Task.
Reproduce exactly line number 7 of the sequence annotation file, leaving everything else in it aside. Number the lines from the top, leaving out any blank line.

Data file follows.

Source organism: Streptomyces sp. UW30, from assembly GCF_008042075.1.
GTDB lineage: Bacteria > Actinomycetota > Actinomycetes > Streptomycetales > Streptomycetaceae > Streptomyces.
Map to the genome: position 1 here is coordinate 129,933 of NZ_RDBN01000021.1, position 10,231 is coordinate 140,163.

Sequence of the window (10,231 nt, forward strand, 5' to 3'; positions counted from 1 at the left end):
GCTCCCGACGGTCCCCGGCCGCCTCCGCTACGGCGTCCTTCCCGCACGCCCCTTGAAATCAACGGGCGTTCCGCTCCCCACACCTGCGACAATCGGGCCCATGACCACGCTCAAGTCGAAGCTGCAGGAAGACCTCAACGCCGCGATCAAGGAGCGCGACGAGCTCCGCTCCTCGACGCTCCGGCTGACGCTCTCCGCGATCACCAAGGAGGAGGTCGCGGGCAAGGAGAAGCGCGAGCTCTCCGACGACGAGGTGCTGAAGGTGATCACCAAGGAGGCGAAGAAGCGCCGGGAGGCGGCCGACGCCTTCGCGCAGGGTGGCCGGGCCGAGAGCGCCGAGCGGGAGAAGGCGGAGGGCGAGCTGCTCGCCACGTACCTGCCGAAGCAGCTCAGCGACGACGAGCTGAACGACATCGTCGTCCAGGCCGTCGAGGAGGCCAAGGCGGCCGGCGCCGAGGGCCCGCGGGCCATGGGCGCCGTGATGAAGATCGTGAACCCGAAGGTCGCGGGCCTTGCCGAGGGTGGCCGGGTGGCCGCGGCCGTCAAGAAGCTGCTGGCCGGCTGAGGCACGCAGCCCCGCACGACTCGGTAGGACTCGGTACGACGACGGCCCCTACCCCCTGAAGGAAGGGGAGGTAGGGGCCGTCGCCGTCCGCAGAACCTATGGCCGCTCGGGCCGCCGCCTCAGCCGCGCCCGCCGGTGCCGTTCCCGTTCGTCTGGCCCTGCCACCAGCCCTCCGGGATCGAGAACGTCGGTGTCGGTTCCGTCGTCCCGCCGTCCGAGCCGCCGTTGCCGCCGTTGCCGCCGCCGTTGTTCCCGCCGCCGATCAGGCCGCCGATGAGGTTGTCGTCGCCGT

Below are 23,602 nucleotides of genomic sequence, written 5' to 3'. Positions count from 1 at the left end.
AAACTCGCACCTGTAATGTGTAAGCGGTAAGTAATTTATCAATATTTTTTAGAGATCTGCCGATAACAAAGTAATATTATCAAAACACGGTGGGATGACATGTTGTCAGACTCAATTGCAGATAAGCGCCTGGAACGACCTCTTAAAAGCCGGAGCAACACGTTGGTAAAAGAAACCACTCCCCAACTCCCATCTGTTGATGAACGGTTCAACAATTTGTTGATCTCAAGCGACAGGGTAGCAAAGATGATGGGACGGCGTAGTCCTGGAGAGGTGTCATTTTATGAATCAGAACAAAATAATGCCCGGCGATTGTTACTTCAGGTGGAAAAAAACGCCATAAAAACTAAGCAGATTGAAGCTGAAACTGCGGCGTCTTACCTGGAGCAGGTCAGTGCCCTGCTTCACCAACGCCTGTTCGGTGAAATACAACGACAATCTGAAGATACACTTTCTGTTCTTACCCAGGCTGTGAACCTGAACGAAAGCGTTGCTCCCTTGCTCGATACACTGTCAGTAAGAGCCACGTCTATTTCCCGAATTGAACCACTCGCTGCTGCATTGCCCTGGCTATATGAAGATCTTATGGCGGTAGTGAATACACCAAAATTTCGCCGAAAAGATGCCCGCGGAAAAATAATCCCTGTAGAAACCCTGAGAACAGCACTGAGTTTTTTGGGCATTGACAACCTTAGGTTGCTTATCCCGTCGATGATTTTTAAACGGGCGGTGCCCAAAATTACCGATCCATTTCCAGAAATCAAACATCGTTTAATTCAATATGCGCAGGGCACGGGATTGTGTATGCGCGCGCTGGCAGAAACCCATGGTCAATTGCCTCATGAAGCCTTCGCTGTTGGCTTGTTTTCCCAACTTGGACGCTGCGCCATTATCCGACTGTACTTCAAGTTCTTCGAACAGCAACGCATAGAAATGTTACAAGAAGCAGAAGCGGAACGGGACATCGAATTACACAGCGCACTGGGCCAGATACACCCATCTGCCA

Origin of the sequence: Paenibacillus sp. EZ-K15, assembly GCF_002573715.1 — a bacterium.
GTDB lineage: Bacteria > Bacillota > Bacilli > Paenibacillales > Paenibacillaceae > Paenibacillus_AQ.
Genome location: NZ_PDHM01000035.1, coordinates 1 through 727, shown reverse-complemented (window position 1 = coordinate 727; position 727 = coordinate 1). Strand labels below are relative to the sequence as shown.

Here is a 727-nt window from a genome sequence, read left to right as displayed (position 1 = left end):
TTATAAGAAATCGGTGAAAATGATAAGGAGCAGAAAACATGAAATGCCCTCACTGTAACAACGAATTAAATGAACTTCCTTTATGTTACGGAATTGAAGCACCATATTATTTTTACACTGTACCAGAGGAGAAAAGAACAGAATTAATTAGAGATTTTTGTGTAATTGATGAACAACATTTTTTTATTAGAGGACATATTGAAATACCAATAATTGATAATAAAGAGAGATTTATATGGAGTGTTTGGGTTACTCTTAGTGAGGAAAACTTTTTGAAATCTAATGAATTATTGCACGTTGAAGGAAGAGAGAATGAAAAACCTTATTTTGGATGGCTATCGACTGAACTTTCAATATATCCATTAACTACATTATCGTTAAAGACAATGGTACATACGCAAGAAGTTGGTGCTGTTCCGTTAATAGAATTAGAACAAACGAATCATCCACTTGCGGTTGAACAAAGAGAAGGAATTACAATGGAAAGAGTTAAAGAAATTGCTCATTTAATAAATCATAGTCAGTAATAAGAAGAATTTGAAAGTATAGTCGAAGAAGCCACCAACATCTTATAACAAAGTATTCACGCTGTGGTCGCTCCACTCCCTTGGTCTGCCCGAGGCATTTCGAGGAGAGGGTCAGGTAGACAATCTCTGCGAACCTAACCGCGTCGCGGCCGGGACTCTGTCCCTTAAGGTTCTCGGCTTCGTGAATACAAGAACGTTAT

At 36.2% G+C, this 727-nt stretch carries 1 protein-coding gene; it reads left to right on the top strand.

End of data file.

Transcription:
AAACTCGCACCTGTAATGTGTAAGCGGTAAGTAATTTATCAATATTTTTTAGAGATCTGCCGATAACAAAGTAATATTATCAAAACACGGTGGGATGACATGTTGTCAGACTCAATTGCAGATAAGCGCCTGGAACGACCTCTTAAAAGCCGGAGCAACACGTTGGTAAAAGAAACCACTCCCCAACTCCCATCTGTTGATGAACGGTTCAACAATTTGTTGATCTCAAGCGACAGGGTAGCAAAGATGATGGGACGGCGTAGTCCTGGAGAGGTGTCATTTTATGAATCAGAACAAAATAATGCCCGGCGATTGTTACTTCAGGTGGAAAAAAACGCCATAAAAACTAAGCAGATTGAAGCTGAAACTGCGGCGTCTTACCTGGAGCAGGTCAGTGCCCTGCTTCACCAACGCCTGTTCGGTGAAATACAACGACAATCTGAAGATACACTTTCTGTTCTTACCCAGGCTGTGAACCTGAACGAAAGCGTTGCTCCCTTGCTCGATACACTGTCAGTAAGAGCCACGTCTATTTCCCGAATTGAACCACTCGCTGCTGCATTGCCCTGGCTATATGAAGATCTTATGGCGGTAGTGAATACACCAAAATTTCGCCGAAAAGATGCCCGCGGAAAAATAATCCCTGTAGAAACCCTGAGAACAGCACTGAGTTTTTTGGGCATTGACAACCTTAGGTTGCTTATCCCGTCGATGATTTTTAAACGGGCGGTGCCCAAAATTACCGATCCATTTCCAGAAATCAAACATCGTTTAATTCAATATGCGCAGGGCACGGGATTGTGTATGCGCGCGCTGGCAGAAACCCATGGTCAATTGCCTCATGAAGCCTTCGCTGTTGGCTTGTTTTCCCAACTTGGACGCTGCGCCATTATCCGACTGTACTTCAAGTTCTTCGAACAGCAACGCATAGAAATGTTACAAGAAGCAGAAGCGGAACGGGACATCGAATTACACAGCGCACTGGGCCAGATACACCCATCTGCCA